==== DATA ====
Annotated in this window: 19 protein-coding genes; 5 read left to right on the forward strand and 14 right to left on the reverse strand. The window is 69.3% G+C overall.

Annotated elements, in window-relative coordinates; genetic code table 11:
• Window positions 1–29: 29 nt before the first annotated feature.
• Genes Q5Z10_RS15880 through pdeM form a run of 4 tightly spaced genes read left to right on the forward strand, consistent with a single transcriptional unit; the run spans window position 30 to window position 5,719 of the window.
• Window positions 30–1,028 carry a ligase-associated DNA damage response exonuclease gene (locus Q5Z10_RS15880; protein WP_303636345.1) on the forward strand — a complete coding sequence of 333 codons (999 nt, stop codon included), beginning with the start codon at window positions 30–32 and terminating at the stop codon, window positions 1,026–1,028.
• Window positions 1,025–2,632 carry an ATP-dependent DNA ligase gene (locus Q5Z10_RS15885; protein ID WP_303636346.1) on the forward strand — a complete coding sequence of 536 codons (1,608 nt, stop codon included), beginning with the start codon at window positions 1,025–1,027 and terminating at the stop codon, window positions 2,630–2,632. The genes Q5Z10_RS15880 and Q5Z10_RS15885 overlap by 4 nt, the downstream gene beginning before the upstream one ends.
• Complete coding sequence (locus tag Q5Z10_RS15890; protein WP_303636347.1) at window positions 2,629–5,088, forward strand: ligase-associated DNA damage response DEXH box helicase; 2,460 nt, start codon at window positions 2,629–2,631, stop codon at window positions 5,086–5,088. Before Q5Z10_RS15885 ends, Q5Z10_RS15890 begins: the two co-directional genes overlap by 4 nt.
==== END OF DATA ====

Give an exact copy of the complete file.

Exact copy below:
Annotated in this window: 19 protein-coding genes; 5 read left to right on the forward strand and 14 right to left on the reverse strand. The window is 69.3% G+C overall.

Annotated elements, in window-relative coordinates; genetic code table 11:
• Window positions 1–29: 29 nt before the first annotated feature.
• Genes Q5Z10_RS15880 through pdeM form a run of 4 tightly spaced genes read left to right on the forward strand, consistent with a single transcriptional unit; the run spans window position 30 to window position 5,719 of the window.
• Window positions 30–1,028 carry a ligase-associated DNA damage response exonuclease gene (locus Q5Z10_RS15880; protein WP_303636345.1) on the forward strand — a complete coding sequence of 333 codons (999 nt, stop codon included), beginning with the start codon at window positions 30–32 and terminating at the stop codon, window positions 1,026–1,028.
• Window positions 1,025–2,632 carry an ATP-dependent DNA ligase gene (locus Q5Z10_RS15885; protein ID WP_303636346.1) on the forward strand — a complete coding sequence of 536 codons (1,608 nt, stop codon included), beginning with the start codon at window positions 1,025–1,027 and terminating at the stop codon, window positions 2,630–2,632. The genes Q5Z10_RS15880 and Q5Z10_RS15885 overlap by 4 nt, the downstream gene beginning before the upstream one ends.
• Complete coding sequence (locus tag Q5Z10_RS15890; protein WP_303636347.1) at window positions 2,629–5,088, forward strand: ligase-associated DNA damage response DEXH box helicase; 2,460 nt, start codon at window positions 2,629–2,631, stop codon at window positions 5,086–5,088. Before Q5Z10_RS15885 ends, Q5Z10_RS15890 begins: the two co-directional genes overlap by 4 nt.